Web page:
BackgroundGlioblastoma (GBM) is the most common and most aggressive primary malignant brain tumor. Standard-of-care treatment involves maximal surgical resection of the tumor followed by radiation and chemotherapy (temozolomide [TMZ]). The 5-year survival rate of patients with GBM is <10%, a colossal failure that has been partially attributed to intrinsic and/or acquired resistance to TMZ through O6-methylguanine DNA methyltransferase (MGMT) promoter methylation status in the tumor.
MethodsA drug screening aimed at evaluating the potential recycling and repurposing of known drugs was conducted in TMZ-resistant GBM cell lines and primary cultures of newly diagnosed GBM with different MGMT promoter methylation status, phenotypic/genotypic background and subtype, and validated with sphere formation, cell migration assays, and quantitative invasive orthotopic in vivo models.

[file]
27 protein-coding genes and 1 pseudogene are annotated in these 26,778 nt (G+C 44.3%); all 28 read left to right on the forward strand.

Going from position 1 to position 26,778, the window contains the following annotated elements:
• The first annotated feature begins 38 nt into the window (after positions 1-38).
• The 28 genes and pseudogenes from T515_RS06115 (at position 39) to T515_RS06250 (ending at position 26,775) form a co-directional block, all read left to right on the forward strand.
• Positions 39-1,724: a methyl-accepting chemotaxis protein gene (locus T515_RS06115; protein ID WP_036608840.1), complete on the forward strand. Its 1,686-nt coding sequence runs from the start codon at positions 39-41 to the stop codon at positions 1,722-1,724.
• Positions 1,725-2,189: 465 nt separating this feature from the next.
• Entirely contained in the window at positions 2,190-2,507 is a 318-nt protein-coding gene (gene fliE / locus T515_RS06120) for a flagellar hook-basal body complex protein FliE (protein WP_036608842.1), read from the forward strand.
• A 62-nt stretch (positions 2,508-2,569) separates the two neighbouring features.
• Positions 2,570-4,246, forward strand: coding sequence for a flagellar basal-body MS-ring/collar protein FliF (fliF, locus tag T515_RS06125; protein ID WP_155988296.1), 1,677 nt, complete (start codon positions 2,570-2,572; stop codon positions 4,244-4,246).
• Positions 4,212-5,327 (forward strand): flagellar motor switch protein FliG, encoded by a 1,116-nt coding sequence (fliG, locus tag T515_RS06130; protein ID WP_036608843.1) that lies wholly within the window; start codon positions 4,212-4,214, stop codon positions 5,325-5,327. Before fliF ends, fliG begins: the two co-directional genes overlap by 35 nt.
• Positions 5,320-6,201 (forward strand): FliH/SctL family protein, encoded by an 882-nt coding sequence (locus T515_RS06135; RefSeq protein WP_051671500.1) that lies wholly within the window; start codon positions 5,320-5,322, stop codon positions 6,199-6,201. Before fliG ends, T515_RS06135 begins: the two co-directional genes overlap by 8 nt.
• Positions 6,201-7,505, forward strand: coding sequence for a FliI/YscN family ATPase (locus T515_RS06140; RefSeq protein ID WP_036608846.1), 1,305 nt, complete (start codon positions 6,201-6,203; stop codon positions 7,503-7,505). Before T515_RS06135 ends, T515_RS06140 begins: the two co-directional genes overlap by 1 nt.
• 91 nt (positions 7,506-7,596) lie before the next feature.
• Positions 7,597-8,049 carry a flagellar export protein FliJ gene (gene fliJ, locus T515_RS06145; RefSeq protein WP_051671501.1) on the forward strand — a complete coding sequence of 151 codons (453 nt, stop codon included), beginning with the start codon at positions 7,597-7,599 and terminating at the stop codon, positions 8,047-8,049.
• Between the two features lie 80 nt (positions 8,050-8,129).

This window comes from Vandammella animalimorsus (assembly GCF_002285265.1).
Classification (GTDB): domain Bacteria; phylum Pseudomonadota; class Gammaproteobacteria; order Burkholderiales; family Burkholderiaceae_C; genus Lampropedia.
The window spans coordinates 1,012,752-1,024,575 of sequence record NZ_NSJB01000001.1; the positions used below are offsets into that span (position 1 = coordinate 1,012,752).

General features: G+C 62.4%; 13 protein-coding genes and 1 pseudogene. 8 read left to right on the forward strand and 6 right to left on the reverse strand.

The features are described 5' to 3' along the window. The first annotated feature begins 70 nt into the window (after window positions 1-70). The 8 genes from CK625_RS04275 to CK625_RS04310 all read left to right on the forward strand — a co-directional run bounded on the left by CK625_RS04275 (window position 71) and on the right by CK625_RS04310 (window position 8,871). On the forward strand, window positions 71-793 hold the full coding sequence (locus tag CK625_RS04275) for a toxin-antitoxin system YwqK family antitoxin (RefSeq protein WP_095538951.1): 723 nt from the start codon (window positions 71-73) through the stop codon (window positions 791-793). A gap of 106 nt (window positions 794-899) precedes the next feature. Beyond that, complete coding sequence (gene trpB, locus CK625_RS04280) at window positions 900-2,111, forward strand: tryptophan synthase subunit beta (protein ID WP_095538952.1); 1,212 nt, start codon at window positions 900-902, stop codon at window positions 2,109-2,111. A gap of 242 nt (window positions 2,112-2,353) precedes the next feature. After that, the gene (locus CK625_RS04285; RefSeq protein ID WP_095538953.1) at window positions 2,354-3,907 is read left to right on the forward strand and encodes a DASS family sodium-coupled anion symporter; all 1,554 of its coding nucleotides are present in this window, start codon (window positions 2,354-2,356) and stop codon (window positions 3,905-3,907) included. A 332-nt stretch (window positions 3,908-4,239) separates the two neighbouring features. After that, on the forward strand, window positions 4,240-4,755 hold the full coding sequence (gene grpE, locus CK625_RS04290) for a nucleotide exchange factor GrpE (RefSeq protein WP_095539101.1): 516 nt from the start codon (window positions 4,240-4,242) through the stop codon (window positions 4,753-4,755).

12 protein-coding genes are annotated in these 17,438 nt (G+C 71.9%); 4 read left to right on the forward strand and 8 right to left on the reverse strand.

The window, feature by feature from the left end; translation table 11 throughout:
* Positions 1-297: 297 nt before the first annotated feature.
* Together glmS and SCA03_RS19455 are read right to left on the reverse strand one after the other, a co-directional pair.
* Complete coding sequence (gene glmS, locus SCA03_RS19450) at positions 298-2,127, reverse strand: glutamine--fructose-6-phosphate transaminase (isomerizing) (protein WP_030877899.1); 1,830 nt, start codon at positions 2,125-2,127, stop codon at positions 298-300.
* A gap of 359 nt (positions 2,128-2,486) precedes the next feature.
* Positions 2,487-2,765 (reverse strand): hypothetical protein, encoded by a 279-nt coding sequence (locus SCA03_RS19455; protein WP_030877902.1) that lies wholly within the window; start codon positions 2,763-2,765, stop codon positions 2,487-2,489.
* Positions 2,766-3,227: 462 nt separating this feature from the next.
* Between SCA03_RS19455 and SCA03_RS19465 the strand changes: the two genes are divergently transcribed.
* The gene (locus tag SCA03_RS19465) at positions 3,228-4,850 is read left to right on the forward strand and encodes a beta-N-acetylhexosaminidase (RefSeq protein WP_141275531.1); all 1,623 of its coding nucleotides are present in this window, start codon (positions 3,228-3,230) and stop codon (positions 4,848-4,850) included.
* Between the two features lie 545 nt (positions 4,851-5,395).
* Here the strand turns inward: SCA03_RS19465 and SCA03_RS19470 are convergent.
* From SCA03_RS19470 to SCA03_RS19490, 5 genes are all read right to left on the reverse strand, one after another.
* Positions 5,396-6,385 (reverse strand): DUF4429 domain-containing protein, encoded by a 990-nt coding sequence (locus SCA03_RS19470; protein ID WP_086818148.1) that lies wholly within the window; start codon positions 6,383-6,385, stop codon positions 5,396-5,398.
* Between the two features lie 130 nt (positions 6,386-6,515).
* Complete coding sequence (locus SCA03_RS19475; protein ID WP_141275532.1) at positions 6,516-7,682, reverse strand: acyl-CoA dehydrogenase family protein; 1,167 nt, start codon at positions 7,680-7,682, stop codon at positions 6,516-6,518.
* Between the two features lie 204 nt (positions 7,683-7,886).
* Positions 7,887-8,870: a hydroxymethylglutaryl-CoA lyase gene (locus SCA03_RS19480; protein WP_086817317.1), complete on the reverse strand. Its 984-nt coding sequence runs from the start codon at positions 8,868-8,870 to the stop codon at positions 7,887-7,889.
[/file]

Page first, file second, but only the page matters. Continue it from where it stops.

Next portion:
ResultsWe identified hydroxyurea (HU) to synergize with TMZ in GBM cells in culture and in vivo, irrespective of MGMT promoter methylation status, subtype, and/or stemness. HU acts specifically on the S-phase of the cell cycle by inhibiting the M2 unit of enzyme ribonucleotide reductase. Knockdown of this enzyme using RNA interference and other known chemical inhibitors exerted a similar effect to HU in combination with TMZ both in culture and in vivo.
ConclusionsWe demonstrate preclinical efficacy of repurposing hydroxyurea in combination with TMZ for adjuvant GBM therapy. This combination benefit is of direct clinical interest given the extensive use of TMZ and the associated problems with TMZ-related resistance and treatment failure.